Single-Use Plastics Are Not Safer

The plastics industry is exploiting people’s fears of contracting Covid-19 to push its agenda.

Find more of our Covid-19 coverage.

As the pandemic caused by the novel coronavirus continues to spread around the globe, the plastic industry has seized the opportunity to exploit the crisis and discredit reusables, pushing governments to roll back legislation that limit single-use plastic such as plastic bag bans, and promote even more polluting plastic.

plastic bags
Coronavirus can live on a variety of surface types, and research shows that the virus remains viable 3x longer on plastic than on other tested surfaces. Photo by Jonelle Kimbrough/US Army Reserve

Is single-use plastic safer than reusables? The answer is a resounding “NO.”

Single-use plastic is not inherently “cleaner” than the reusable items you have at home. Coronavirus can live on a variety of surface types, and research shows that the virus remains viable 3x longer on plastic than on other tested surfaces.

A 2005 study of the virus that causes SARS, another form of coronavirus, provides further reassurance about paper and reusable cloth bags. In that study, researchers tested increasingly large amounts of viral samples on paper and on a cotton gown. Depending on the concentration of the virus, it took five minutes, three hours or 24 hours for it to become inactive. “Even with a relatively high virus load in the droplet, rapid loss of infectivity was observed for paper and cotton material,” the researchers concluded.

It’s clear the plastics industry is exploiting people’s fears around Covid-19 to push its agenda and continue producing even more plastic pollution — halting the incredible momentum towards reusable systems we have seen come to life recently.

Last year, the City of Berkeley, California passed a groundbreaking legislation — the Single-Use Foodware and Litter Reduction Ordinance — the first of its kind in a major city in the United States. The ordinance was designed to reduce the use and disposal of single-use foodware (predominantly plastic), including cups, lids, utensils, straws, clamshells, and other disposable items that harm wildlife and contribute to street litter, marine pollution, greenhouse gas emissions, and waste sent to landfills. This forward-thinking legislation helped businesses move away from throwaway items to reusables, which is a component of the city’s zero waste goals.

A combination of citizen action, community leadership, student involvement, an inclusive strategic focus, and global environmental organizations with staff living in Berkeley, paved the way for the ordinance to pass unanimously. According to Plastic Pollution Coalition member UPSTREAM, versions of the ordinance have now been passed in seven cities on the West Coast with a combined population of more than 1.2 million people, and Los Angeles and New York City are lining up to follow suit.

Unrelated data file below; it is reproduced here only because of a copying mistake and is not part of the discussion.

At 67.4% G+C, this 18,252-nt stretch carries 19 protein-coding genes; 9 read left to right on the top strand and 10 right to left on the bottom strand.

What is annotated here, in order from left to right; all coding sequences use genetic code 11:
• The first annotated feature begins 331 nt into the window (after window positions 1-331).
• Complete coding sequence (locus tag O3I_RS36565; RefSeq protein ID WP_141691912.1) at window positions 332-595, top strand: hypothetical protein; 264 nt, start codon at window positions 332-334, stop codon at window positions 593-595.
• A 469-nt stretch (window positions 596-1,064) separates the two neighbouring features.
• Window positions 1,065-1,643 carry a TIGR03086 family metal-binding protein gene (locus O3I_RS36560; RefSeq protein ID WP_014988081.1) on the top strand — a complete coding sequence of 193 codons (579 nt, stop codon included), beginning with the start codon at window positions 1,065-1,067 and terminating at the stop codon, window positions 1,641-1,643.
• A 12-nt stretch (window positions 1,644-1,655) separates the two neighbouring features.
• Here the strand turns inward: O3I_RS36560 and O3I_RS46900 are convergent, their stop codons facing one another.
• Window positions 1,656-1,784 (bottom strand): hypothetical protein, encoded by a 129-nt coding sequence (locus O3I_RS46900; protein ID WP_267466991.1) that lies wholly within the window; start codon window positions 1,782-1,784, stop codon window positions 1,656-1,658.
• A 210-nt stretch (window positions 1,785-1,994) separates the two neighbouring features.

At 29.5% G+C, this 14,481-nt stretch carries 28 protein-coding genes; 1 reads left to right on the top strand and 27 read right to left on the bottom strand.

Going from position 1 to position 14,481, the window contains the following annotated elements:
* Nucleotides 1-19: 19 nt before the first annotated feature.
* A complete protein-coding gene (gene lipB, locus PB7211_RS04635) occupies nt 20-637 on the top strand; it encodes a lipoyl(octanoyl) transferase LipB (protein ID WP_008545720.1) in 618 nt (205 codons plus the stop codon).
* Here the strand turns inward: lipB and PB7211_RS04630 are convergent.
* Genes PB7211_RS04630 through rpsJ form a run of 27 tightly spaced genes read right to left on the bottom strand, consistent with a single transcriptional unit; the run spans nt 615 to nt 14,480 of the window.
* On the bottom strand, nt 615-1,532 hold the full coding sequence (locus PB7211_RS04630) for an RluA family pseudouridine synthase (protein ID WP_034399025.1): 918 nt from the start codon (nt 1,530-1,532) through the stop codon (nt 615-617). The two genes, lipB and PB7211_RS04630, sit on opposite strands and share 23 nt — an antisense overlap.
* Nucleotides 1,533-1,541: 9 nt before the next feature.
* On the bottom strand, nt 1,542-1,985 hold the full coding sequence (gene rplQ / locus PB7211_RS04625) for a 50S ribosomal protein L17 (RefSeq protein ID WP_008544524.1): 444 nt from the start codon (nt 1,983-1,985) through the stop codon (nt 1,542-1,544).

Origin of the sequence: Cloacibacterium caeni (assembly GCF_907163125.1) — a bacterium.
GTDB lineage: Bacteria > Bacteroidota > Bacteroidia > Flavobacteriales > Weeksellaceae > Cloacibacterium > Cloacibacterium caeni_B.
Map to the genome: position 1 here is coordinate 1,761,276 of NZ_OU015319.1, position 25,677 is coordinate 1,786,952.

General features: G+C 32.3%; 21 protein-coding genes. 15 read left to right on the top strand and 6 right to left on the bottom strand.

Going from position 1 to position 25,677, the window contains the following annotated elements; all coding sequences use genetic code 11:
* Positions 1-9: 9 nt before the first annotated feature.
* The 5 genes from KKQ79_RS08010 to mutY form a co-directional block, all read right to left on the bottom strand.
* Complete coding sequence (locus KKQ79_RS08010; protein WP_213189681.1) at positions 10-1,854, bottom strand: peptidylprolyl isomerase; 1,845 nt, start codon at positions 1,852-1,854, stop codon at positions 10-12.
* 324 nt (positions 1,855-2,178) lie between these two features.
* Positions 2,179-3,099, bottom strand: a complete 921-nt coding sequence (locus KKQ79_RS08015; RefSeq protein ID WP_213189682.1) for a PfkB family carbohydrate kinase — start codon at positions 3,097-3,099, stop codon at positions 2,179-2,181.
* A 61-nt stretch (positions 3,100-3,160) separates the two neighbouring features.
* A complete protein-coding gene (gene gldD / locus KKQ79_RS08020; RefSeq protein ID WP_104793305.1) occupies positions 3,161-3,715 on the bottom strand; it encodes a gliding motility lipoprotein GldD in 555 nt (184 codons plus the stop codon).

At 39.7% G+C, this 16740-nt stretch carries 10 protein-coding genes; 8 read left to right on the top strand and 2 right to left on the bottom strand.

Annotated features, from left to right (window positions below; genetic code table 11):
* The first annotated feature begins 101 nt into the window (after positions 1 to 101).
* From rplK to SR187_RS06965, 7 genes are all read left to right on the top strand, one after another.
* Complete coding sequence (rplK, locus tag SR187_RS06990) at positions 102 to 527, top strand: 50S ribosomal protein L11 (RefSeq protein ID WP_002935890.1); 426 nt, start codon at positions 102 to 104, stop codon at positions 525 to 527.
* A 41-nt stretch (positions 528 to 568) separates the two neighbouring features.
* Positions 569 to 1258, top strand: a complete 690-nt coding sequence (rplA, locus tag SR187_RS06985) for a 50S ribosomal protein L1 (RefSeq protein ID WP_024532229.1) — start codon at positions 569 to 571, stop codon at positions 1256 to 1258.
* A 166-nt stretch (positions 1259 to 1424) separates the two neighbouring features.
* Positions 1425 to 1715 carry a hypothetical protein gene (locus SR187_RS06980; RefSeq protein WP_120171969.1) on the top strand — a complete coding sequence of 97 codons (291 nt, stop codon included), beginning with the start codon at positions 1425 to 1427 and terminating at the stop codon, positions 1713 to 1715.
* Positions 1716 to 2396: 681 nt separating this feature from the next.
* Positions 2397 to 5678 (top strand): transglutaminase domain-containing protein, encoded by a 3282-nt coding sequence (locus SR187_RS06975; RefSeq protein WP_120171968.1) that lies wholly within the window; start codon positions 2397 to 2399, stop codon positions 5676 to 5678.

In Berkeley, the ordinance allowed new, innovative businesses to take root, such as Vessel, whose reusable steel coffee cups launched a pilot project in September 2019, with full implementation of the ordinance beginning in January 2020.

While the city reacted swiftly and with compassion for the hardships placed on businesses, school children, parents, and residents during this global pandemic, it is also putting in place measures rolling back those hard-fought victories for reducing the environmental impact of plastic pollution. In fact, cities and towns across the US have been issuing emergency orders temporarily forbidding the use of reusable bags at retail stores.

The Governor of New Hampshire prohibited shoppers from bringing reusable bags to stores and ordered stores to make new paper or plastic bags available, Massachusetts may temporarily suspend plastic bag bans, and Maine delayed a bag ban that was scheduled for April 22.

Much is still not known about how this devastating virus spreads and infects people, but there is research that provides solid justification for sticking to the reusable healthier course, not rolling back standards.

It’s important to remember that using more single-use plastic disposables during this time increases your exposure to endocrine disrupting chemicals that are toxic to our own health and that of younger generations. Over in the European Union, the European Commission is standing vigorously against industry lobbying pressure and fear-mongering. It is not caving into calls by industry to lift an EU-wide ban on some single-use plastic items because of health and hygiene concerns raised during the Covid-19 outbreak. It has declared that deadlines must be respected.

At the same time, it is also interesting to note that on the other end, the plastics industry is seeking a $1 billion government bailout for the reduction in plastics recycling during the pandemic as “many localities have reduced/eliminated recycling collection or suspended enforcement of bottle deposit laws, greatly reducing a much-needed manufacturing feedstock.”

Now is the time for the forward-thinking leaders in Berkeley and other cities across the US and world to stand firm using science to continue to protect public safety by NOT rolling back or pausing ordinance standards or legislation to reduce plastic pollution.

What may appear as short term health benefits of encouraging use of single-use plastic bags, and other single-use plastic items, will not alleviate the long term global catastrophe created by the increased use of plastic.

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